As the nationwide March 4th protests against cuts to public education grow near, groups around the state are trying to get the word out. In Berkeley, UC students plan to hold a rally at noon and teachers in the Berkeley Unified School district plan to march on Martin Luther King Street after school lets out. There will be rallies in San Francisco, Sacramento and around the state.

After violence erupted at UC Berkeley on February 26, many people are concerned that the March 4 protests will grow violent. Some think direct action is necessary to underscore the seriousness of the threat to public education. Others think it will detract from the message.

A group that runs the blog Occupy California released this high quality video of last week’s disturbances at UC Berkeley and it shows students dancing in the streets one minute and overturning dumpsters the next. The narration on the video makes a direct connection to cuts in education with the violence.

As the narrator puts it, “When the conflict spreads beyond the university and its sanctioned student groups, when people become involved on their own terms, when a dance party becomes a protest becomes a party again and then transforms into a riot and back into a party. This is the coveted mass movement where people question thier roles and identities as students, as street people, as jocks or as activists.”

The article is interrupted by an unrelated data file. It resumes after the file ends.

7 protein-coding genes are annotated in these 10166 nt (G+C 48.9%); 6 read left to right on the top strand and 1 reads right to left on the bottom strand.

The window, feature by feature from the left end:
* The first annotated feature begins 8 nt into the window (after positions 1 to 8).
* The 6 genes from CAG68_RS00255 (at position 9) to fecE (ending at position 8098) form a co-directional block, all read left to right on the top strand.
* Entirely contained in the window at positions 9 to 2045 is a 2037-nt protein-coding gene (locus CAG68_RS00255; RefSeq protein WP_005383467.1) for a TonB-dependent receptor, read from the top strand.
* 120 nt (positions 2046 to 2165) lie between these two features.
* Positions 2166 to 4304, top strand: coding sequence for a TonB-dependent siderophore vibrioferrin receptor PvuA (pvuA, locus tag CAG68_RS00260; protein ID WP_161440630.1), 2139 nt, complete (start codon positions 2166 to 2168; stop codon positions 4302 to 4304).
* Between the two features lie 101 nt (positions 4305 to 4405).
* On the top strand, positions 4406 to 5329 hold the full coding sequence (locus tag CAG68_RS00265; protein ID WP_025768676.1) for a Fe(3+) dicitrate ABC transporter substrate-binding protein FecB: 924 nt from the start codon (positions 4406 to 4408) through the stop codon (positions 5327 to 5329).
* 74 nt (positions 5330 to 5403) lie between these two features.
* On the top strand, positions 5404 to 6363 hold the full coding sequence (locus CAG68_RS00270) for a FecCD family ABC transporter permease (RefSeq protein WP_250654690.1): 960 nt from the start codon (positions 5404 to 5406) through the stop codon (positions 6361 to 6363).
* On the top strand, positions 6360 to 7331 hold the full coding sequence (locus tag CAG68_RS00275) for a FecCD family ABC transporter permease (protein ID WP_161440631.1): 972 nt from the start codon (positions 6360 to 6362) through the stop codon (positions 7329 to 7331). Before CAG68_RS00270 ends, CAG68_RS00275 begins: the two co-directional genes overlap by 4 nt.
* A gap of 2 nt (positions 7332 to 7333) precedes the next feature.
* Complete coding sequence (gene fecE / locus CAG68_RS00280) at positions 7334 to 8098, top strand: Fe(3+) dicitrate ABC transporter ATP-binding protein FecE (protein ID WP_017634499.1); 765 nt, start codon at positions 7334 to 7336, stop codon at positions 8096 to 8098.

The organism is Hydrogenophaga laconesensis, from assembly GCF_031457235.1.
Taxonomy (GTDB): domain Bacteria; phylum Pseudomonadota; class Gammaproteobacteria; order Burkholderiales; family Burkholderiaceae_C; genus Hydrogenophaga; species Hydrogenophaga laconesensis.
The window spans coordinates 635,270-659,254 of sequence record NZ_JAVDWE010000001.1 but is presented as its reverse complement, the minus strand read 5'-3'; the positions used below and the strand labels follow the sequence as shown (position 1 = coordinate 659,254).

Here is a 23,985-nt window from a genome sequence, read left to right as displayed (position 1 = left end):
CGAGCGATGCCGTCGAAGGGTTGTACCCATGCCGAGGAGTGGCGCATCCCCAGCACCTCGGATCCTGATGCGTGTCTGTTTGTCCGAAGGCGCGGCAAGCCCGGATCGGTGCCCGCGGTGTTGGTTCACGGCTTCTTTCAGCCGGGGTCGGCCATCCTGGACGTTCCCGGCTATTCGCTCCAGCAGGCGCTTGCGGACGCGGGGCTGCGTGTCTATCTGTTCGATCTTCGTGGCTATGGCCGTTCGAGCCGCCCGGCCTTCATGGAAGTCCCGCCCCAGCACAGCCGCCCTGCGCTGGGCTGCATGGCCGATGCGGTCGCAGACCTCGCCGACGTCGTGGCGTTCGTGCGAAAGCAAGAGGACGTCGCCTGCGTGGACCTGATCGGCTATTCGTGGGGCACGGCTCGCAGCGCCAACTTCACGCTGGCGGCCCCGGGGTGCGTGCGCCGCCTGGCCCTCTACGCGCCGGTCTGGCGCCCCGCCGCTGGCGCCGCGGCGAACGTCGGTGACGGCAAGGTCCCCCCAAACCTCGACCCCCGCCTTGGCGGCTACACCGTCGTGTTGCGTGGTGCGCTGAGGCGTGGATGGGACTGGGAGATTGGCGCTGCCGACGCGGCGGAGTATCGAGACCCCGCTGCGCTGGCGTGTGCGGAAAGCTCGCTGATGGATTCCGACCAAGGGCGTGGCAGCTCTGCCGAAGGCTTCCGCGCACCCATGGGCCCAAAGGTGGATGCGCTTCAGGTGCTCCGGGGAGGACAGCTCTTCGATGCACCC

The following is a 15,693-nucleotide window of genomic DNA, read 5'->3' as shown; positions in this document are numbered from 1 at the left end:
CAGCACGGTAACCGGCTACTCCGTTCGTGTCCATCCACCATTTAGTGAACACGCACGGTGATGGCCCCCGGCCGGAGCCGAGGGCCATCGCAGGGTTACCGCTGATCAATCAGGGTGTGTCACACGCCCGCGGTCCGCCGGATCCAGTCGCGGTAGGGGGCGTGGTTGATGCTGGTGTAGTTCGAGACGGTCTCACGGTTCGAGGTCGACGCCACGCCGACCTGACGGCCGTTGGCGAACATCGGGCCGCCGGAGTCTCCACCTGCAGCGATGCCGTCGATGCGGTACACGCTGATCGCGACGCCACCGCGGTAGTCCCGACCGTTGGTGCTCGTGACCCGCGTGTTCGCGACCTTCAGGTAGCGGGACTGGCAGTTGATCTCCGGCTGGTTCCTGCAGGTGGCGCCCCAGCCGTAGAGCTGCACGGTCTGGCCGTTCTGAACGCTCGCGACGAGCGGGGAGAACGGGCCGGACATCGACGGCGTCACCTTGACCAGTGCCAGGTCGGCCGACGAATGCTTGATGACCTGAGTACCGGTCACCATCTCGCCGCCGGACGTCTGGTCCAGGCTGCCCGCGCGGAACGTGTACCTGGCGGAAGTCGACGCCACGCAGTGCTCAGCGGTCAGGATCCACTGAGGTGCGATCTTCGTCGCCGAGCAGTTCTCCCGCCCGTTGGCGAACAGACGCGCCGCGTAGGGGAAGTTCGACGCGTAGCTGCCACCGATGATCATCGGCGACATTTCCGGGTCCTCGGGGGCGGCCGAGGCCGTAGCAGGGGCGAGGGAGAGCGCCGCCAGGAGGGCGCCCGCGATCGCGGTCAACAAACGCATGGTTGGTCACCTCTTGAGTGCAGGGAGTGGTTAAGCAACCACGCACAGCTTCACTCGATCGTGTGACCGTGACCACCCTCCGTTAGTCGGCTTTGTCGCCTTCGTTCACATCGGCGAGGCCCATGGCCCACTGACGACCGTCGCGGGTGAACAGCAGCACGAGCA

I didn’t quite understand the anonymous narrator’s line of thought, or argument, but this is a interesting video that provides the best snapshot yet of what happened on Friday, Feb. 26.

Frances Dinkelspiel

Frances Dinkelspiel (co-founder) is a journalist and author. Her first book, Towers of Gold: How One Jewish Immigrant Named Isaias Hellman Created California,...

Join the Conversation

5 Comments

  1. The message is clear, not muddled: you are looking at a generation and a class within that generation that is feeling hopeless and sees no out and chooses non-directed confrontation. The political message of the action, if you insist that there has to be one, is roughly “f- it. this is all bs. f- off, cops. f- off, everyone. we’re screwed and if we’re going down, then so are you.”

  2. I agree that the narration and art direction are verging on the pretentious and that the message is more than muddled. The footage, while not raw, does at least provide an insight into what went on that night, though.

  3. The narrator’s ‘theme’ is as unfocused as the goals of the ‘rioters/partiers’. The website and the video’s narration suggest that ‘Occupy California’ are more interested in promoting anarchism than anything else. Perhaps someone’s read Guy Debord and taken it a bit too seriously. Not Berkeley activism’s finest hour, but perhaps that’s the point.